Reports Jun 7, 2016 | 11:40 AMby Colin McGourty

MVL leads Clichy to French Top 12 Triumph

Maxime Vachier-Lagrave has scored 7.5/9 and hit his highest ever live rating to help his team Clichy regain the French Top 12 Team Championship title. They did it by getting sweet revenge over last year’s victors Bischwiller with a crunching 4:1 victory in yesterday’s penultimate round. MVL, Fressinet, Van Wely and Skripchenko all won, while only Naiditsch scored a consolation win for the reigning champions.

Clichy celebrate with a selfie after winning the French Team Championship for a fourth year in five | photo: Jean-Baptiste Mullon Facebook

This year’s Top 12 French Team Championship is being held in Ladoucette Castle in Drancy, a commune in the north-eastern suburbs of Paris. The single round-robin features 12 teams of up to 16 players, with 8 playing for each team in any of the 11 rounds. You can get a good idea of the atmosphere from the following video:

In sporting terms this year’s event was again a two-horse race, with Clichy and Bischwiller both going into their penultimate round clash on the back of eight wins and one draw. In 2015 Bischwiller had won 2:1 (only victories count for the official scoring), with Anish Giri scoring a crucial win on top board. This year Giri was busy in Shamkir, and Clichy, who had won three titles in a row from 2012-4, eased to victory:

It's curious that Loek van Wely was appearing for his first game of the tournament, Pavel Tregubov also deserves a mention for a run of six wins in a row from rounds 4-9, while Jon Ludvig Hammer was in good form... on Twitter

It was Maxime Vachier-Lagrave who caught the eye, though. The team tactics were to give the French no. 1 the white pieces as often as possible, and with six wins in seven games with White he didn’t disappoint! He’s up to world no. 4 on the live rating list, and hit a new peak live rating of 2795.4 during the event.

MVL and JLH on the top boards for Clichy | photo: French Chess Federation

For one example of the play of the Champions here’s the conclusion of the game that won Vlad Tkachiev the Carrefour Game of the Day prize in Round 8. Glenn Flear exchanged queens on move 8, but that couldn’t stop a miniature!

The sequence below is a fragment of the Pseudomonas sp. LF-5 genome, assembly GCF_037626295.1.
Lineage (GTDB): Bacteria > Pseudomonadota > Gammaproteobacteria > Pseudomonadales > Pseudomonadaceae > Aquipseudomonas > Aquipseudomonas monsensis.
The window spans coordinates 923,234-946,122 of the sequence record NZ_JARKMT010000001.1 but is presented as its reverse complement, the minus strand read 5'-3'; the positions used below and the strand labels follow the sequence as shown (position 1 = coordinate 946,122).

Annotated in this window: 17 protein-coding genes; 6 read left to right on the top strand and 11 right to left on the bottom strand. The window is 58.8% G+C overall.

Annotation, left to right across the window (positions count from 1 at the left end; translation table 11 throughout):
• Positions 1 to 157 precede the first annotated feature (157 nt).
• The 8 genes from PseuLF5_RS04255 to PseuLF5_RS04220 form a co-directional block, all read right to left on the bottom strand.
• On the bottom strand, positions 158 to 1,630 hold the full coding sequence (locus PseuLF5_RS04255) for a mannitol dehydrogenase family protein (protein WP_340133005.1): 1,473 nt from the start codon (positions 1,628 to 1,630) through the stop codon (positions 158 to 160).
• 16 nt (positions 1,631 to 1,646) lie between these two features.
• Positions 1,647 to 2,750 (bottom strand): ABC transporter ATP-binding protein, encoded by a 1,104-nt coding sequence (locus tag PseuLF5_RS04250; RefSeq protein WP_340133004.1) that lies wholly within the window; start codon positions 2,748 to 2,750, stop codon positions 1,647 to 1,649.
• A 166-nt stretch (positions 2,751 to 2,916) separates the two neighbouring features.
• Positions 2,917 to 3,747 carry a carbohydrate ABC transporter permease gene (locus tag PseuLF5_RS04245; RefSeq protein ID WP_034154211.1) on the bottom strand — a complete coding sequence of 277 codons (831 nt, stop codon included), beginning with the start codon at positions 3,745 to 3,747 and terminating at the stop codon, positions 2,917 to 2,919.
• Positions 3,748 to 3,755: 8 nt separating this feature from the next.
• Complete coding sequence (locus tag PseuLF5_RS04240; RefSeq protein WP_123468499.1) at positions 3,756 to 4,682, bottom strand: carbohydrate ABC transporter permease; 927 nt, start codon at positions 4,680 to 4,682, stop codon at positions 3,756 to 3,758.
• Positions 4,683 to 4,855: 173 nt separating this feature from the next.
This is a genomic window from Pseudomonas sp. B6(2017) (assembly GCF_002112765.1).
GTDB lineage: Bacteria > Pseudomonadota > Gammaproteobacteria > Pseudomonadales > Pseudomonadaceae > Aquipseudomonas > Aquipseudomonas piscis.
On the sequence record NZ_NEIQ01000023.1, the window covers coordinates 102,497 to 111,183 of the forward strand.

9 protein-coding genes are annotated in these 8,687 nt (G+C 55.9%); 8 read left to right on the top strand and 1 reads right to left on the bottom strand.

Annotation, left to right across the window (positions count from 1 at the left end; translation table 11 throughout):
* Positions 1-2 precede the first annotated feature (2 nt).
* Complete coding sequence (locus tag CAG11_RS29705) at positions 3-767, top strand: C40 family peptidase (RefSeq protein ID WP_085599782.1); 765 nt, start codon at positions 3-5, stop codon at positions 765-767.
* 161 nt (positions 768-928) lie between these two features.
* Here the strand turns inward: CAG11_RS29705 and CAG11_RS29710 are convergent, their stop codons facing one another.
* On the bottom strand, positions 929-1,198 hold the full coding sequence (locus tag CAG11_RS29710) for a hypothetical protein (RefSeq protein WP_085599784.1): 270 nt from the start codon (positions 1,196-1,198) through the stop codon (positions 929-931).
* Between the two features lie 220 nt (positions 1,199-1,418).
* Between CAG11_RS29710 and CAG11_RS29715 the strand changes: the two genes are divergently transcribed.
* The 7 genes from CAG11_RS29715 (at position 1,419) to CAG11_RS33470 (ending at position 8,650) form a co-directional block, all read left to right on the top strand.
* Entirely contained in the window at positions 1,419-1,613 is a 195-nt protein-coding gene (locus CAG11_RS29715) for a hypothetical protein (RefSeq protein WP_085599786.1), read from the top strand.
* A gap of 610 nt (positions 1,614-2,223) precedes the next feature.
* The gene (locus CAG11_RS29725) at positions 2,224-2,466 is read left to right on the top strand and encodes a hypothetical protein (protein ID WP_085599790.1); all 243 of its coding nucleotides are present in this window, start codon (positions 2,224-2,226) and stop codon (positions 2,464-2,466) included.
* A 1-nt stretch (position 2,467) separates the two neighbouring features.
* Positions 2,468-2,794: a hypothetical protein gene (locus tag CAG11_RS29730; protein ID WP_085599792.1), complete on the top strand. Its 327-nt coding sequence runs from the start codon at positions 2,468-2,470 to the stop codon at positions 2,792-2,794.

19.Rxd5! exd5 20.Nxf8! Rxf8 21.b6! and the pawn can’t be stopped.

Almira Skripchenko won and Vlad Tkachiev drew in the key encounter with Bischwiller | photo: French Chess Federation

Bischwiller put up a great fight in the event, with Maxim Rodshtein on top board only losing that game against MVL. In 2015 Arkadij Naiditsch lost four games and 32 rating points, while this year he started with six wins in a row, has lost a single game to Michal Krasenkow, and is up 15 points. Sometimes he got a little help, with young German Grandmaster Matthias Bluebaum collapsing with 34.Nd4??


34…Bxc3! ended the game. If everything gets exchanged on c3 the black queen will deliver mate on the back rank.

What remains undecided is the battle for third place. Last year that went to Bois-Colombes, and they proved their strength this year as well by being the one team to hold Clichy and Bischwiller to a draw. The driving force has been the world’s third highest rated junior (behind Richard Rapport and Wei Yi), 18-year-old Polish star Jan-Krzysztof Duda, who’s shown he’s maturing fast with an unbeaten 7.5/10 on top board, including a streak of five wins in six games. 

JK Duda looks ready to cross 2700 in the near future | photo: French Chess Federation

He’s shown a fierce combination of sharp tactics and determined technique, and won the Game of the Day for his Round 7 effort against Andrei Istratescu:  


31…Bxe5! was the start of a great battle that the young Pole won in 63 moves.

That was a bittersweet round for Duda, though, since his team lost 2:1 to Mulhouse, who now lead by a point going into the final round. Bois-Colombes’ other loss was a shock 3:4 defeat to Vandoeuvre. That featured a crucial win for our own Fiona Steil-Antoni, who beat the higher-rated Mathilde Congiu in a fine game. That was welcome, since Fiona’s tournament had got off to a very unfortunate start!

It's been eventful for Fiona Steil-Antoni, who will stay on in Paris to handle social media for the Paris Grand Chess Tour | photo: French Chess Federation

Fiona was outrated by 123 points, but had a win with Black – which would have meant a draw for her team – within her grasp:


White's rook move isn't quite as random as it appears...

The path to victory was the pawn sacrifice 28…b3!, giving Black time to consolidate with …Ne4 and …h6. Alas, Fiona went for the immediate 28…Ne4??, when 29.Qxh7+! was game over. Of course 29…Kxh7 is met by 30.Rh4 mate - ouch!

Fiona dug in after that, though, with an unbeaten six draws and a win in her following games. Going into the final round of the 2016 Top 12 the standings are as follows:

It’s everything to play for in the fight for third place, since Mulhouse come up against champions Clichy, while Bois-Colombes are favourites to beat Montpellier. Follow all the action here on chess24!

See also:


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